YOUNGSTOWN, Ohio (WKBN) – The Centers for Disease Control and Prevention (CDC) has released its summary of an assessment of foodborne illnesses at restaurants and other food retail establishments in 25 states.

The three-year assessment was conducted from 2017 to 2019 using data reported to the National Environmental Assessment Reporting System (NEARS). The CDC launched NEARS in 2014 to complement its National Outbreak Reporting System (NORS), which collects data from health departments related to foodborne illnesses.

NEARS collects additional environmental data, including the characteristics of food establishments with outbreaks (ex: the number of meals served daily) and food safety policies in these establishments.

During the 2017 and 2019 period, a total of 800 foodborne illness outbreaks were reported to NEARS by 25 state and local health departments. The most common pathogens associated with the outbreaks were norovirus (47 percent) and salmonella (18.6 percent).

About 40 percent of outbreaks had at least one reported factor associated with food contamination by an ill or infectious food worker. According to the assessment, bare-hand contact with ready-to-eat food by a food worker who was suspected to be ill was responsible for about 14.4 percent of the outbreaks.

While most of the managers that investigators interviewed about the outbreaks said they had policies in place requiring workers to notify their manager when they are ill, less than 25 percent had written policies that listed five illness symptoms that need reported to managers.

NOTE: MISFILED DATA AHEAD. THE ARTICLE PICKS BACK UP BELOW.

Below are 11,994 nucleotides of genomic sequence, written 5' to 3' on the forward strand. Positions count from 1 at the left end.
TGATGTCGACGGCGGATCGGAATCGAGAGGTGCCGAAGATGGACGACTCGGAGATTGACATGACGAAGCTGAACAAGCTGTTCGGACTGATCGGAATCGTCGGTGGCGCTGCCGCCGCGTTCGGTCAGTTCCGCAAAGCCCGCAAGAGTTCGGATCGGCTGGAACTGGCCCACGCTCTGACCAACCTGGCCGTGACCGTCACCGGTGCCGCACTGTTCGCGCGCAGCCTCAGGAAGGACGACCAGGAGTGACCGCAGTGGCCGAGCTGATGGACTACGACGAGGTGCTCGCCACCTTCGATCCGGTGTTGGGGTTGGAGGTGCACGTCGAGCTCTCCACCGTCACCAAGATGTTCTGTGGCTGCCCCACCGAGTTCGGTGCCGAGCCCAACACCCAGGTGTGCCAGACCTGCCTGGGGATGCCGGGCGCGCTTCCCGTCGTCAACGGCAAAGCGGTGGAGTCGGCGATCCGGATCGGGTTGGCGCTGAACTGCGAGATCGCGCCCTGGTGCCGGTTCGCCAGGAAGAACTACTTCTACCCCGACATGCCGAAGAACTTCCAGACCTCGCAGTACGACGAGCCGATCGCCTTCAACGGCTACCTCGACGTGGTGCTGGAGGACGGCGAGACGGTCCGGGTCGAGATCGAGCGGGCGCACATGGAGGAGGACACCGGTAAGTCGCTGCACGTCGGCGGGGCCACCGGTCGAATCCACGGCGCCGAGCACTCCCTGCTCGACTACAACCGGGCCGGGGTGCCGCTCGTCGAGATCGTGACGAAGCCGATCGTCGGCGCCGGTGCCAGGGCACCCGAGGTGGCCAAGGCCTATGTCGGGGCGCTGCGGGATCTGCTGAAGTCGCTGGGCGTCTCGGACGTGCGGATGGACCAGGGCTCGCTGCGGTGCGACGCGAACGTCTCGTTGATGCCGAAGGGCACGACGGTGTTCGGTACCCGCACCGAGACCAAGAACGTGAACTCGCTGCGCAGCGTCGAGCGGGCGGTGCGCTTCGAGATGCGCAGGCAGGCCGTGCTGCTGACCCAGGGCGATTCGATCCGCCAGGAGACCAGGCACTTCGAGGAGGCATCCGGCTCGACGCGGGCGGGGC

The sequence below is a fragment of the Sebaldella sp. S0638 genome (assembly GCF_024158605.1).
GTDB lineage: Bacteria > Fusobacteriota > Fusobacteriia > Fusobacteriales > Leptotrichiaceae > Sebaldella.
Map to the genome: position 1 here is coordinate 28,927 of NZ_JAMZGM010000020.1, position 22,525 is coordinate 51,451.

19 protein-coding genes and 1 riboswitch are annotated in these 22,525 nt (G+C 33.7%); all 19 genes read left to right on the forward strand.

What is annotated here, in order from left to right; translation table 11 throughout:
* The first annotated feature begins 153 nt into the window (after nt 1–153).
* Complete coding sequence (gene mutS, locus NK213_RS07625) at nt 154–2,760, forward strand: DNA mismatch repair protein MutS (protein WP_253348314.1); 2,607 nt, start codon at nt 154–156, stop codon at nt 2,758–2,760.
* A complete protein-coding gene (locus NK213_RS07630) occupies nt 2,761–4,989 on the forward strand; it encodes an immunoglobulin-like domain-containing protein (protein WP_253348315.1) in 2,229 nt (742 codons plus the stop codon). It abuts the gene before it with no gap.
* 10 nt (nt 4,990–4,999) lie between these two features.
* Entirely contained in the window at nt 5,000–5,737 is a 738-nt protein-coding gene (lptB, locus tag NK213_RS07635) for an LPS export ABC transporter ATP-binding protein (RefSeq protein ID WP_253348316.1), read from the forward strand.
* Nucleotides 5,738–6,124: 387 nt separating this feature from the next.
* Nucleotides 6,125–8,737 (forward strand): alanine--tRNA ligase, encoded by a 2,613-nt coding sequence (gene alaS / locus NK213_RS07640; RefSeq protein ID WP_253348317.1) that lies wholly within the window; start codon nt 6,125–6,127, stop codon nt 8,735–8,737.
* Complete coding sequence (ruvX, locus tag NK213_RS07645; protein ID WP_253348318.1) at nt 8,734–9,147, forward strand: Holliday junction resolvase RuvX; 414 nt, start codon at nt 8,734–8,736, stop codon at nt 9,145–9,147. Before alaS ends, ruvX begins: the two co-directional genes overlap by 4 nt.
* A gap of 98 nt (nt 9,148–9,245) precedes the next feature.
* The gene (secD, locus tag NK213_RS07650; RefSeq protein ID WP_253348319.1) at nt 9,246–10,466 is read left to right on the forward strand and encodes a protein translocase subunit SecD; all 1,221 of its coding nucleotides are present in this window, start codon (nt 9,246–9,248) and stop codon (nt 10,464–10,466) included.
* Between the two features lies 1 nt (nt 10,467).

The study recommended that retail food establishments can reduce viral foodborne illness outbreaks by protecting food from contamination through proper hygiene and excluding sick workers from working. Research suggests that having written policies are more effective than verbally communicated ones, but policy implementation and compliance are also important.

NEARS data showed that fewer than half of the establishments provided paid sick leave to at least one food worker, though research suggests that paid sick leave might improve food safety outcomes. The assessment suggested a regulatory approach to these requirements in order to address the issue.

The study also recommended adopting comprehensive food safety policies, as outbreak establishments with cleaning and glove use policies had smaller norovirus outbreaks than those without those policies.

Other identified sources of contamination included raw food (17.6 percent) and cross-contamination of ingredients (13.6 percent). Another contributing factor was improper slow cooling of hot food (10.6 percent).

Data from the assessment was submitted by Alaska; California; Connecticut; Delaware; Fairfax County, Virginia; Georgia; Harris County, Texas; Indiana; Iowa; Jefferson County, Colorado; Kansas City, Missouri; Maricopa County, Arizona; Massachusetts; Michigan; Minnesota; New York; New York City, New York; North Carolina; Oregon; Rhode Island; South Carolina; Southern Nevada Health District; Tennessee; Washington; and Wisconsin.

Over sixty-five percent of the retail establishments associated with outbreaks were independently owned and served under 300 meals daily. Most were restaurants that served complex food items. The most common menu type was American (55.4 percent), and over 71 percent of the establishments received at least one critical violation on their last routine inspection before the outbreak.